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In an ideal world, our Macs would be impeccably organized, not stuffed with old versions of Word docs and umpteen copies of the Beastie Boys’ “Hey Ladies.” Hyperbolic’s Tidy Up offers powerful tools for identifying (and dispatching) duplicate files, helping us get closer to that ideal Mac by sorting and disposing of unneeded bytes.
In Basic Mode, Tidy Up provides a list of predefined searches to find the most common kinds of duplicate files. You can, for example, search by filename, find duplicate copies of music files in your iTunes collection, or sift through iPhoto or Aperture libraries for duplicate images. Tidy Up can also search your files’ metadata, such as track names for music or modification dates of a text file, and it can locate either exact matches or files with similar names. That’s handy for finding old versions of frequently revised documents.
We cleaned up our act and our hard drive with Tidy Up, but only after we spent a lot of time wrapping our brain around the app's complex and sometimes convoluted options.
Tidy Up can search your startup drive and any external drives or removable media mounted on your Mac.
If Tidy Up already sounds deep, the app lets you go much deeper by creating complex search queries in the Advanced Mode. These quickly drill down to the exact files you’re searching for by using file names, sizes, and more obscure characteristics like creator codes and resource-fork information. Because Tidy Up’s extensive options can quickly become confusing even for advanced users, you can invoke a Strategy Wizard to make setting up your searches easier. Instead of checking boxes and adding search strings, the Strategy Wizard helpfully (and in plain English) identifies parameters for your searches.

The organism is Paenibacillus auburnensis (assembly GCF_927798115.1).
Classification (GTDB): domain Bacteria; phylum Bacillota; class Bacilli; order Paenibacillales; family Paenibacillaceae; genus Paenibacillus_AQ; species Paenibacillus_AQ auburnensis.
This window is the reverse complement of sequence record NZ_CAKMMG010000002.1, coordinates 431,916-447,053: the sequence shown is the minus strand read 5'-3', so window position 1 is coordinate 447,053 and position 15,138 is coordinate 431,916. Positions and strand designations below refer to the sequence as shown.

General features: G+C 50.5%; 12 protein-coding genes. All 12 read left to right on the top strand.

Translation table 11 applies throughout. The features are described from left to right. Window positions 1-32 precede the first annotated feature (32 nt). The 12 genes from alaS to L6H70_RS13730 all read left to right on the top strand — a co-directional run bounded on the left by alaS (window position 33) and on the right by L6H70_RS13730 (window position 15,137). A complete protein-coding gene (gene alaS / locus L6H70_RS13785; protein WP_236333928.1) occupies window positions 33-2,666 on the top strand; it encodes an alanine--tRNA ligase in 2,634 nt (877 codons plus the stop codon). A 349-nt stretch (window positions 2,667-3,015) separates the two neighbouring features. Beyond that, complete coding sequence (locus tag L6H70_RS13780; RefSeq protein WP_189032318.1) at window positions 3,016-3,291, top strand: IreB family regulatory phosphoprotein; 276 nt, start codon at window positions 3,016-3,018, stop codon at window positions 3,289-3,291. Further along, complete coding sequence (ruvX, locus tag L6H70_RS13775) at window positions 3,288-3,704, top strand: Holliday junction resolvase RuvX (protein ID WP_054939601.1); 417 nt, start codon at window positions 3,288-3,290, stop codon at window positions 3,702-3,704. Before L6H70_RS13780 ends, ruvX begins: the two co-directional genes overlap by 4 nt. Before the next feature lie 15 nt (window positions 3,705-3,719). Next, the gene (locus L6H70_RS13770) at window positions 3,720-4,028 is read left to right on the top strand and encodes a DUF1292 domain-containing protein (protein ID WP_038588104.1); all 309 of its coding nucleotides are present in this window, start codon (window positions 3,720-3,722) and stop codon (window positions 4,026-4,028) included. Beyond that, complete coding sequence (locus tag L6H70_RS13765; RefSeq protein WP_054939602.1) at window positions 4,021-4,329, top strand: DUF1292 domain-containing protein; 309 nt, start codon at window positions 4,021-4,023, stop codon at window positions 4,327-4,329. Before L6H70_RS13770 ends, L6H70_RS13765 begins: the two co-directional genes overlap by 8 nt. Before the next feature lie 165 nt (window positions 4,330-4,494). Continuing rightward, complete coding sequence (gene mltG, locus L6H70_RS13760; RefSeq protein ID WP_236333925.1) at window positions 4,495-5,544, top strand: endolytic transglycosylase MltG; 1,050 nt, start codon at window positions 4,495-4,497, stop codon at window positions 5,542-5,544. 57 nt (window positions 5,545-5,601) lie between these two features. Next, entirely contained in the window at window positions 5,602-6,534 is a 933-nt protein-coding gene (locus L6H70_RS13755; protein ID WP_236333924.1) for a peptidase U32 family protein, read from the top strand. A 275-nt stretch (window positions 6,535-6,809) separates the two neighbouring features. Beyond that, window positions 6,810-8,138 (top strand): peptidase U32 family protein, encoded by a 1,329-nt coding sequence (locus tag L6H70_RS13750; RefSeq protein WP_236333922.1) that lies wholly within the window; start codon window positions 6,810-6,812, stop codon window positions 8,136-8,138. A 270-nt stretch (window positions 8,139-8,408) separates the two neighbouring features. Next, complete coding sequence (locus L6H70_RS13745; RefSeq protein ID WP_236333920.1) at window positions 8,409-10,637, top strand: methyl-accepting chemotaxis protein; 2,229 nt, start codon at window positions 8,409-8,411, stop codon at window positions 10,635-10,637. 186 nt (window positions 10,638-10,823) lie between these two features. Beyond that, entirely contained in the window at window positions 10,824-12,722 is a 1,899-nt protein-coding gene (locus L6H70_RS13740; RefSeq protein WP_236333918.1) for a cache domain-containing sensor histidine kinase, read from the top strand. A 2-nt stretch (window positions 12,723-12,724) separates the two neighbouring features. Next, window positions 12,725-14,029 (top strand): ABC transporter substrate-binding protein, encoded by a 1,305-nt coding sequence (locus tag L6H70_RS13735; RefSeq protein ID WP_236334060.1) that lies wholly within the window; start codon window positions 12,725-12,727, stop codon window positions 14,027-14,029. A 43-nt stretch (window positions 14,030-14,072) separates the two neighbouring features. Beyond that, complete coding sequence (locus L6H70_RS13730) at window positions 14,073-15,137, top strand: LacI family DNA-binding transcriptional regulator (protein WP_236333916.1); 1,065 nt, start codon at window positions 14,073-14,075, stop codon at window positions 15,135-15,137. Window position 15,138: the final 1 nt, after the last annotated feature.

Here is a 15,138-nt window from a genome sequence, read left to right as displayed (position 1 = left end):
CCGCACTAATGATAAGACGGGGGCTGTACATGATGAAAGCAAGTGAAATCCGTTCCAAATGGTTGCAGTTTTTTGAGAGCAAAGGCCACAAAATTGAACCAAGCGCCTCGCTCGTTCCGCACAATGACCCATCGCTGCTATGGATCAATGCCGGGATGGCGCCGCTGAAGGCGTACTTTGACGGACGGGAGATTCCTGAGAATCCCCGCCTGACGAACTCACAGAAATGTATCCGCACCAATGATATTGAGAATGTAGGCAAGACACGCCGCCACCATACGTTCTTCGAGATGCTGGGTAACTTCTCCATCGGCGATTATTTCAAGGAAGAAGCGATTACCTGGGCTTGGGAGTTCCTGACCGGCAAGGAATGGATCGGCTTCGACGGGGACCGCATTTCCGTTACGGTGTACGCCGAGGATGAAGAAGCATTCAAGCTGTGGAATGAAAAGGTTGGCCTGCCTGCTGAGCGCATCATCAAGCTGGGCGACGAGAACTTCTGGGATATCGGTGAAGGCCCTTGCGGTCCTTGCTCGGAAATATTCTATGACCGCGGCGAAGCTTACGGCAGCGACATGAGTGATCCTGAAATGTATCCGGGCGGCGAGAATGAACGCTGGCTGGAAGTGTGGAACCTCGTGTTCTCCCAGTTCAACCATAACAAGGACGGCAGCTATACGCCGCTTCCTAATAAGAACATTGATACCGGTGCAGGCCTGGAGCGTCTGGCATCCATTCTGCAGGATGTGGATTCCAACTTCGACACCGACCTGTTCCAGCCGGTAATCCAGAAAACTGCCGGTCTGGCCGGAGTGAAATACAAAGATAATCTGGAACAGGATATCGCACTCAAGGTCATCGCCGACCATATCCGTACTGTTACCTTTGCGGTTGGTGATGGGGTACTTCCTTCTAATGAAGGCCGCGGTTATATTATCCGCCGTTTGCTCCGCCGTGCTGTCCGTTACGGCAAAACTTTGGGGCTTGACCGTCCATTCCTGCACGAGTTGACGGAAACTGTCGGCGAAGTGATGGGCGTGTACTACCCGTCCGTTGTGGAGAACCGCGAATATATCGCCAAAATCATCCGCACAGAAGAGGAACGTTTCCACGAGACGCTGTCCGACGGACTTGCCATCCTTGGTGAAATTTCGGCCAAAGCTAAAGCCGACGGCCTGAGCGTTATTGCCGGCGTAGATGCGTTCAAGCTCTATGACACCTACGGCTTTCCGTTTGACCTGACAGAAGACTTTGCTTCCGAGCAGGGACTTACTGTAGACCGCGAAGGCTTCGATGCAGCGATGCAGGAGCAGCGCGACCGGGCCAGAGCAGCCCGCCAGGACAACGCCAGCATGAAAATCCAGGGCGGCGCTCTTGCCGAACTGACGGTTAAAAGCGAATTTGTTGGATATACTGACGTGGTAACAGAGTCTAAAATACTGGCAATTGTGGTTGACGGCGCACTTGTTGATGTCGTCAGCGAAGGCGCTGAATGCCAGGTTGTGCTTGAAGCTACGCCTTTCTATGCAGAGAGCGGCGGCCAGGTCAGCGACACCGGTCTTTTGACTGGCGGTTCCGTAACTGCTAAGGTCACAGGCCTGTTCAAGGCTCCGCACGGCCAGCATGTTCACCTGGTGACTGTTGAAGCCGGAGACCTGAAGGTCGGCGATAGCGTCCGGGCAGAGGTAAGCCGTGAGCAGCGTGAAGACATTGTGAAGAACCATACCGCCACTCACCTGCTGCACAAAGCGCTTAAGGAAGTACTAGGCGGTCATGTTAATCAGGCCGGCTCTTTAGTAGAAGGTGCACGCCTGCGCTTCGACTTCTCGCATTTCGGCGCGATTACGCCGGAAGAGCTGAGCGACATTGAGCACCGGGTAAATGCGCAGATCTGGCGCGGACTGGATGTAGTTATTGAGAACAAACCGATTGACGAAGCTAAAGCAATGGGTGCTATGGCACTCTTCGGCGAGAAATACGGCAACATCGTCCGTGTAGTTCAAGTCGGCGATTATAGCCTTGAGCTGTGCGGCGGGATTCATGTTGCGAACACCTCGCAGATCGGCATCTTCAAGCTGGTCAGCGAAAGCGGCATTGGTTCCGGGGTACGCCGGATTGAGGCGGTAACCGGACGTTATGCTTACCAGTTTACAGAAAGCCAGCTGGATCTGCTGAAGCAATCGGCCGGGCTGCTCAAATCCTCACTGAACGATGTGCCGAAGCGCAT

After you’ve run your search, Tidy Up presents a comprehensive list of files with a preview window that can even play back media. We appreciated the app’s useful Smart Baskets (think Smart Folders), which helped us parse search results by grouping files by location or ensuring that just one out of each set of dupes remains behind when clearing out the extras. The app also gives you the option to move dupes to another location or burn them to a disc so you can clear off your machine while still maintaining a backup.
Because its powers run so deep, Tidy Up can be complex to use. We spent a good deal of time digging into the documentation before we felt comfortable with anything beyond basic functions. Even then, some of the concepts weren’t clear until we fiddled around for a while, playing “what happens if I do this?” A simple task like housecleaning on your Mac really shouldn’t require this much effort and study.